Wage garnishments are not a new phenomenon; they have been around in one form or another for decades. Yet surprisingly, most employers are not well versed in the different types of garnishments and how to administer them.
What is a Wage Garnishment?
In its simplest terms, a wage garnishment is the repayment of a debt by your employee to an outside third party. What makes a garnishment different is that your employee has not voluntarily paid the debt (or missed payments on it), so the third party to whom your employee owes money has gone to a local court and obtained an order of garnishment on the employee’s wages.
Many different kinds of debts can be subject to garnishment. Some types of garnishment you may be familiar with include, orders for spousal support, child support, or income tax arrearages. But these are far from the only ones. Any individual can apply with the court for a garnishment order if a debt has not been repaid, including such debts as credit cards, department store credit (i.e., the employee bought a new living room set and defaulted on the monthly payments), unpaid medical bills, or delinquent cell phone payments.
Administering a Wage Garnishment
The first indication the employer gets that one of its employees is subject to a garnishment order is usually from the court, which sends the employer an order or notice of garnishment, which identifies the employee, usually the total amount of debt owed, and the amount the employer should withhold from each paycheck. From there, it is the employee’s responsibility to withhold the designated amount from the employee’s paycheck until the debt is satisfied or the garnishment order is canceled, whichever happens first.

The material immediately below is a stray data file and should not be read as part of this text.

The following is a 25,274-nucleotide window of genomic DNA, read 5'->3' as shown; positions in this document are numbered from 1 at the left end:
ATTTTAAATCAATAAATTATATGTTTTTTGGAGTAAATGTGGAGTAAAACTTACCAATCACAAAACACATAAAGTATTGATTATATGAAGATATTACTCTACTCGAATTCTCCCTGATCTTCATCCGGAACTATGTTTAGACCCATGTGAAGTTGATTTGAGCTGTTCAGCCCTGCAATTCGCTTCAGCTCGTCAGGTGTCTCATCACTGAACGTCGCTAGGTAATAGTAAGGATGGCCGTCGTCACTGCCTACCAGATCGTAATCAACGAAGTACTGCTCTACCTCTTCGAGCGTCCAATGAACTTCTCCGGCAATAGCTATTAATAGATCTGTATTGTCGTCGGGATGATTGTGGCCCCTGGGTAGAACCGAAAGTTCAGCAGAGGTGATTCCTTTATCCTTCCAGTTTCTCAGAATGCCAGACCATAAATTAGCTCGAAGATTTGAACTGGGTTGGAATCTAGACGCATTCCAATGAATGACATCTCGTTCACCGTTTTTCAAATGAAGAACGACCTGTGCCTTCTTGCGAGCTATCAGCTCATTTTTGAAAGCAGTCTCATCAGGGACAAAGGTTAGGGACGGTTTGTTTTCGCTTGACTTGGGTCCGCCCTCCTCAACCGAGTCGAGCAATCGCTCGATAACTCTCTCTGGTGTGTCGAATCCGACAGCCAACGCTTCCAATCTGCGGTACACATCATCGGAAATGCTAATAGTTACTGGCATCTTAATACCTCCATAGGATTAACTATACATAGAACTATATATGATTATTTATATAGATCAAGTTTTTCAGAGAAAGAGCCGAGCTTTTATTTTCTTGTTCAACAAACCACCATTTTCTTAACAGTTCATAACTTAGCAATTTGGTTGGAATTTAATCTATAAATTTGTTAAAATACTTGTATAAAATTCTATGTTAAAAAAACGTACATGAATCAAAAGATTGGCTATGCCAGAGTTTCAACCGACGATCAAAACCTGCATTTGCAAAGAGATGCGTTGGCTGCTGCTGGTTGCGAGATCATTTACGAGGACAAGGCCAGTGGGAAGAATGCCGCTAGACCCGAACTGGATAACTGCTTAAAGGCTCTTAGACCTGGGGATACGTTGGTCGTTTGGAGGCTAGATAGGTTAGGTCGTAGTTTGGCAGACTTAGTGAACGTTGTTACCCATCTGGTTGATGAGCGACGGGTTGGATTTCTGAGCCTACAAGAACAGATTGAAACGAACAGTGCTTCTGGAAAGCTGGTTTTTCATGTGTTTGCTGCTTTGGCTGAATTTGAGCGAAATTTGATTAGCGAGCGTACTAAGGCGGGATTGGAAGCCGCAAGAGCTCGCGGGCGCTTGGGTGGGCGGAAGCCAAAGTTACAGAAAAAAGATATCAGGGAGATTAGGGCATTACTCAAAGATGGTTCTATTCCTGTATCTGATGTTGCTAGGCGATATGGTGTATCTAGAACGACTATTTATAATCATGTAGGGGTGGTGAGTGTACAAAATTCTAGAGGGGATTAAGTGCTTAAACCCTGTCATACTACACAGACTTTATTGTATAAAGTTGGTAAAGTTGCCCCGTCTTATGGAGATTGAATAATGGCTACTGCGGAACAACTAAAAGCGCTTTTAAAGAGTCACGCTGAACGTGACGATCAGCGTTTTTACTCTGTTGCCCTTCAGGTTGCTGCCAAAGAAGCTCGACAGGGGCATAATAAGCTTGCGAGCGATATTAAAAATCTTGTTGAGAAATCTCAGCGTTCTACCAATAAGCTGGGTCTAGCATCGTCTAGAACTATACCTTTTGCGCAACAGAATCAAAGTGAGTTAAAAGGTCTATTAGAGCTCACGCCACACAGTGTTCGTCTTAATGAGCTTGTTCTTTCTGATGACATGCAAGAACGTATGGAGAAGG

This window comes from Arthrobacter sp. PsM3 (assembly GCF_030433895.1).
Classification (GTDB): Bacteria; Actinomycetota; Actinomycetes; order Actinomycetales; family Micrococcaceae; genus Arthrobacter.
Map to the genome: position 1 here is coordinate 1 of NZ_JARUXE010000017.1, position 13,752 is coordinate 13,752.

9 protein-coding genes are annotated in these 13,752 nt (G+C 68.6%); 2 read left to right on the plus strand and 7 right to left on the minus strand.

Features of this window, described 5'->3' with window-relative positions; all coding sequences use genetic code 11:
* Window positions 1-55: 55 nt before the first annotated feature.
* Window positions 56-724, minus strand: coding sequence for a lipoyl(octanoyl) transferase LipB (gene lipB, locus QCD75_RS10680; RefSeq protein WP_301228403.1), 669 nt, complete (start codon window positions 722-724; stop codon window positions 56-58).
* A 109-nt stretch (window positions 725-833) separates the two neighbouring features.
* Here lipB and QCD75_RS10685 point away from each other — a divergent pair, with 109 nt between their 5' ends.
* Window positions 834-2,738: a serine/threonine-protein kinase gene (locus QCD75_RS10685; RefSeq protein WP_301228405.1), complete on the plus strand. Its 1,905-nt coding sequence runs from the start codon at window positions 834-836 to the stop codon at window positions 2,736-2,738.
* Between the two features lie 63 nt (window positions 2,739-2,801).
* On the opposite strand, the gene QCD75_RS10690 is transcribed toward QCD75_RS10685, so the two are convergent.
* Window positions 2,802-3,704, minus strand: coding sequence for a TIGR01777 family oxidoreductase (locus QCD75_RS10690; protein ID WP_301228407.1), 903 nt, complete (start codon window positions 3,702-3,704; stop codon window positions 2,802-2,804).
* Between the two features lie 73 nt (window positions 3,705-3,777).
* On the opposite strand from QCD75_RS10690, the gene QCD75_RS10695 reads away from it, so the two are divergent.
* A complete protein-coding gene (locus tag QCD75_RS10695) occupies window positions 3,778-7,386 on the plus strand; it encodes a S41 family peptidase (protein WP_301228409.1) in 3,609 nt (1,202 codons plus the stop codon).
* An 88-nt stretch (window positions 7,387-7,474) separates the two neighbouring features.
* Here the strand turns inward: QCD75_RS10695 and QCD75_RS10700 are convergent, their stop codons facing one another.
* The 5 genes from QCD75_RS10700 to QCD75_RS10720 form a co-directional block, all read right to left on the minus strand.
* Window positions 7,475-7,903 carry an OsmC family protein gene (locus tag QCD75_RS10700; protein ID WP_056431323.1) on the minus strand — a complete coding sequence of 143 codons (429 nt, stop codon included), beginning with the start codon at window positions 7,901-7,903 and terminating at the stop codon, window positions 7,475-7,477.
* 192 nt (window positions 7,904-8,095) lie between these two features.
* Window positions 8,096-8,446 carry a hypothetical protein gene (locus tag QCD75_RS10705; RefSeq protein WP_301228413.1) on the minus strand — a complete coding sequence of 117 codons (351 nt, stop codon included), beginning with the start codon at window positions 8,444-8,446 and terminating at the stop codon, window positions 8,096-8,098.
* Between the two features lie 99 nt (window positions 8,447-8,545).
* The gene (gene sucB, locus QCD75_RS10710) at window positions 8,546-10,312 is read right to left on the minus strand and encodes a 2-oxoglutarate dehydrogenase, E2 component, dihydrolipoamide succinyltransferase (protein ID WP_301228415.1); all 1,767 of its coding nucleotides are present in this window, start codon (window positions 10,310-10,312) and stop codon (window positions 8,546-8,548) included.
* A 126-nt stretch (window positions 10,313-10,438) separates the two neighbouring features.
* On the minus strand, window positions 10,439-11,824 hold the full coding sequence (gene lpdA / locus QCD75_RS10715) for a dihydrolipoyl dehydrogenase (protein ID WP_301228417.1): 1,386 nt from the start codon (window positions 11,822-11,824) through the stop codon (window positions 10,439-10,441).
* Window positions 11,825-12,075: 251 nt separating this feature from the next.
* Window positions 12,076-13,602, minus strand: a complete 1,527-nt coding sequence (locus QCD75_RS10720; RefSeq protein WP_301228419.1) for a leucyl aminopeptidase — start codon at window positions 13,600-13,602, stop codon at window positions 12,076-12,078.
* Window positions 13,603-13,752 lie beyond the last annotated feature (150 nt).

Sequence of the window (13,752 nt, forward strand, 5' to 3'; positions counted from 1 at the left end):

What if the Garnishment Order Fails to Specify the Amount to Withhold?
Regrettably, when it comes to most garnishments, each state controls its own process. There is usually a maximum amount that can be garnished from an employee’s pay (usually stated as a percentage of gross or net income). Depending on the state, the garnishment order may require the employer is to garnish a percentage of the employee’s wages, and not a dollar amount. In this instance, your payroll team must be able to apply the percentage to the employees’ wages and arrive at the correct dollar amount to withhold.
What do You do with the Money You Have Garnished from Your Employee’s Pay?
Wages that an employer withholds from an employee’s wages must be remitted to the Clerk of Court that issued the garnishment order. From there, the Court transmits the garnishment funds to the person or entity to whom the employee owes the debt. In some instances, the court may order the employer to remit the funds directly to the debtor. Employers should always keep records of its garnishments and subsequent payment of the funds to the court or the employee’s debtor.